A sad-sack junior executive in training named Matt needs to secure a goose for a company party. But the supermarket just sold its last one to a little old lady. Matt tries to wrangle it away from her — so she tases him.
That’s one of many memorable moments from under-the-radar TV in 2018 — shows that didn’t draw a huge audience but were entertainingly offbeat. From a year’s worth of Broadcast Musing, I offer up my favorite series that you (and millions of others) might have missed.
In Comedy Central’s “Corporate,” which returns for Season 2 on Jan. 15, goose-hunting Matt (who ends up killing a swan in the park) and pal Jake toil for a corporation so heartless that it invented a holiday, “Remember Day,” ostensibly to commemorate 9/11 but really to promote the giving of gifts like a supersized tablet. With dead-on deadpan humor and a real feel for the absurdities of the 21st century office, the show follows the hapless deskmates, who, depending on the time of day, may be creating a “PowerPoint of death” to pitch the company as the exclusive weapons supplier for a military coup or scheming to nab leftover bagels from big meetings.
“90 Day Fiance” (TLC), which concluded its current season Sunday, deserves the Emmy for best schadenfreude. You may feel guilty watching, but how can you turn away from the seemingly doomed love stories of six couples, each consisting of an American and an international partner? They must wed within 90 days to secure a visa for the foreign mate-to-be, who may be in it solely for U.S. citizenship.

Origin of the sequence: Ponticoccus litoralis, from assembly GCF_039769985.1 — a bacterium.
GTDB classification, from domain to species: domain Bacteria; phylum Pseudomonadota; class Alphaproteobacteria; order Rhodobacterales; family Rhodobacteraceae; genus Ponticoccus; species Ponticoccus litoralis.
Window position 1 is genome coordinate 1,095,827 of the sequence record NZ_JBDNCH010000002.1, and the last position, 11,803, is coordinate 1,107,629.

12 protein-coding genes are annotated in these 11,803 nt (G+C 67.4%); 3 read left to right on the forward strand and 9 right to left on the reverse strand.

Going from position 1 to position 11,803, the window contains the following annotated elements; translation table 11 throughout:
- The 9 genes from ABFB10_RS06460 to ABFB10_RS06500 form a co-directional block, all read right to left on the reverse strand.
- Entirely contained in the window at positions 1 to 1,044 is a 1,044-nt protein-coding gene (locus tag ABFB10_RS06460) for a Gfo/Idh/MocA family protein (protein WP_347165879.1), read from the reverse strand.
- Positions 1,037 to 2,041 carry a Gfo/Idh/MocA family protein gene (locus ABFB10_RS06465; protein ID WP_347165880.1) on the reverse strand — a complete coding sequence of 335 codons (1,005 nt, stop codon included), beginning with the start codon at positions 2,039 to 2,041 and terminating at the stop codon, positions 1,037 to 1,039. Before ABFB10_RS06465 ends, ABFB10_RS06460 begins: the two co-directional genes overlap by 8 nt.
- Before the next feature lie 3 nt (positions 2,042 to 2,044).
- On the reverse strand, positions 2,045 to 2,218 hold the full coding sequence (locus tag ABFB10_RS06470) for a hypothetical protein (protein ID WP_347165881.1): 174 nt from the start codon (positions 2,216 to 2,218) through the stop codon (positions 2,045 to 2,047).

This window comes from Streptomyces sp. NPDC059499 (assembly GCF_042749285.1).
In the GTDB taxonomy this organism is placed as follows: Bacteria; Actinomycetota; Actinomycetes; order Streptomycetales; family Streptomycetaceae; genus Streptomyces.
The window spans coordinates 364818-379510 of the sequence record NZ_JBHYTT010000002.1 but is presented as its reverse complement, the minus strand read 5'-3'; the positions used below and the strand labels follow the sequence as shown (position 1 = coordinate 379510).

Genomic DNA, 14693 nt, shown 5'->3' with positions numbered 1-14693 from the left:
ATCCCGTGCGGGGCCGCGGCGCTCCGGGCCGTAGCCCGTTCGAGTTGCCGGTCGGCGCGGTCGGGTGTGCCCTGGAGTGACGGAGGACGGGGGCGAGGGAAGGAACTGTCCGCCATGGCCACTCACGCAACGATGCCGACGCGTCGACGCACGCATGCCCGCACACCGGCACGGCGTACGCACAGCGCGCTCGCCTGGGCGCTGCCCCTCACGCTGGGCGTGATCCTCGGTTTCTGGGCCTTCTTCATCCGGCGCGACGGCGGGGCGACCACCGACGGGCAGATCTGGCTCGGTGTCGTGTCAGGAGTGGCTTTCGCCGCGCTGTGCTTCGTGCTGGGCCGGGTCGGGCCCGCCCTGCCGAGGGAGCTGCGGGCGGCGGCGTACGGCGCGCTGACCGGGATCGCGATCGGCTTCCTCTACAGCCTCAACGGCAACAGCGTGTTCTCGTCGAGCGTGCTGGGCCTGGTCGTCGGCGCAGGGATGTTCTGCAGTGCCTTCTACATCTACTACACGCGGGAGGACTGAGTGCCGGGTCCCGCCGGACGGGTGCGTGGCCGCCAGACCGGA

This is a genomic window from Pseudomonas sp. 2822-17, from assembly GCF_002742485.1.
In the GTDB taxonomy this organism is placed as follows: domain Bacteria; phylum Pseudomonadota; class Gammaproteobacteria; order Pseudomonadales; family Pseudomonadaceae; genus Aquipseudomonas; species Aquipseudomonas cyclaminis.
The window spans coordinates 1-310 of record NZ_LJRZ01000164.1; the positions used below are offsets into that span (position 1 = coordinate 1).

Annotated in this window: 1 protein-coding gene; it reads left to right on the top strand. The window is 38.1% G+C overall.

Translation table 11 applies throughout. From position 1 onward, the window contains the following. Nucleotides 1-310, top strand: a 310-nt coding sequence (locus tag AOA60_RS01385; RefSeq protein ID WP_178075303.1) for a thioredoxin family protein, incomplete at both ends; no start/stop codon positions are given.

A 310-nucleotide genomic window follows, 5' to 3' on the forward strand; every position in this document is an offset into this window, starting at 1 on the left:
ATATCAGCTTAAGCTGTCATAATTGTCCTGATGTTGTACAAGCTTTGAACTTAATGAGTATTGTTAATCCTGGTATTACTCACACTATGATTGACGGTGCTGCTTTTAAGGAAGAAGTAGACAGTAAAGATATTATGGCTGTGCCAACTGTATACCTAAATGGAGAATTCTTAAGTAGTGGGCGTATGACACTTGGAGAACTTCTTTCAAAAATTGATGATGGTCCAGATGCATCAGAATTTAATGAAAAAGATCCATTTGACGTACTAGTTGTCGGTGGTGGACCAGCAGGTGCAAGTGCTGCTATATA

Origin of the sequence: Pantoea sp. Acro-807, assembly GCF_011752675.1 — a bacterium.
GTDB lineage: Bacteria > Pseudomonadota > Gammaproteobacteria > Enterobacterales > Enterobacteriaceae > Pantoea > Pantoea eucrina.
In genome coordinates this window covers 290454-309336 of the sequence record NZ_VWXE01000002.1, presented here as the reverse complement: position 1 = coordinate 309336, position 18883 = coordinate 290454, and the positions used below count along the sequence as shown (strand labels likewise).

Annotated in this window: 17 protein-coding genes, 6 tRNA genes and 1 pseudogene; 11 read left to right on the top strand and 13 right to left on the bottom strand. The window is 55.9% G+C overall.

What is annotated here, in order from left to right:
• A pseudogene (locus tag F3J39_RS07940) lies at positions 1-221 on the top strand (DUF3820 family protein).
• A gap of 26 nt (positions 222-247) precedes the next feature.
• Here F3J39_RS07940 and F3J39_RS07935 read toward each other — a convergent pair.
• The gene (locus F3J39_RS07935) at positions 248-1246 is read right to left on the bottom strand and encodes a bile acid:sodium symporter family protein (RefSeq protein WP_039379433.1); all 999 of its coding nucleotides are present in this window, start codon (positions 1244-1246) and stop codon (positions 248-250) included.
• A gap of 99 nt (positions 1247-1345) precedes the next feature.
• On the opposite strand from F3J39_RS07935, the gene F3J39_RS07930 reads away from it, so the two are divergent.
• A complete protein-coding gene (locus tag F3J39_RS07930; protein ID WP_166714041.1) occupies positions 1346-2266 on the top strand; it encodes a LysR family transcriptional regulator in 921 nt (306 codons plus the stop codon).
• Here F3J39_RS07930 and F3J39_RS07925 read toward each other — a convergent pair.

Socially awkward Colt (who lives with his mom and umpteen cats) and Brazilian spitfire Larissa are in contention for the trainwreckiest duo of all. Even if you dislike Larissa’s pushy personality, you’ll be impressed by her skills at manipulating everyone around her.
Nothing freshens up an old formula like a new setting, and that’s the beauty of the shows from other lands. The Netflix drama “Ultraviolet” is set in Lodz. Unlucky in love, Ola drives for the Polish version of Uber and solves crimes as part of an online network of sleuthers who step in when the police opt out. The appeal of the show is in getting to know the lost soul Ola and seeing her find herself as she’s finding online clues. It’s “DYI CSI,” says a producer.
“Babylon Berlin,” another Netflix import, is set in the dissolute and disruptive days of the 1930s. Germany’s most expensive series (price tag: $40 million) shows us the money in breathtaking re-creations of pre-WWII Berlin and an art-deco-jazz-slash-sex club with brilliantly choreographed, scantily clad dancers. Beneath the glamor lies the gripping story of a drug-addicted police detective trying to crack a porno ring.
“A Very English Scandal” (Amazon) is a reminder that truth is always stranger than fiction, because if I told you that a British member of Parliament tried to kill his gay lover (whom he nicknamed “Bunnies”) and the hired gun ended up shooting the lad’s dog instead, you’d go, “Naw, couldn’t happen.” But it did, and is told with a very dry sense of understated humor as this compelling tale unfolds. Hugh Grant has a ball portraying smug politician Jeremy Thorpe and Ben Whishaw is a delight as wispy, willowy “accomplished sponge” Norman Scott.
My last two picks are so under the radar that they will not be back in 2019, even though they got critical praise and social buzz.
“American Vandal” is a Netflix mockumentary about crimes in high school. A graffiti artist paints male members everywhere in Season 1, the “Turd Burglar” leaves unwelcome poop packages in Season 2. It’s a sly spoof of the true crime genre infused with high school clique wars.
And in NBC’s “Trial & Error,” Kristin Chenoweth finally got the TV role she deserves as madcap and seemingly broke heiress Lavinia Peck-Foster, who can sing opera like nobody’s business and who possibly murdered her husband and stuffed him in a suitcase. If you love Chenoweth at her zany best, you will no doubt be smitten. The series finale seemed like a setup for another season, but NBC tragically gave it the ax.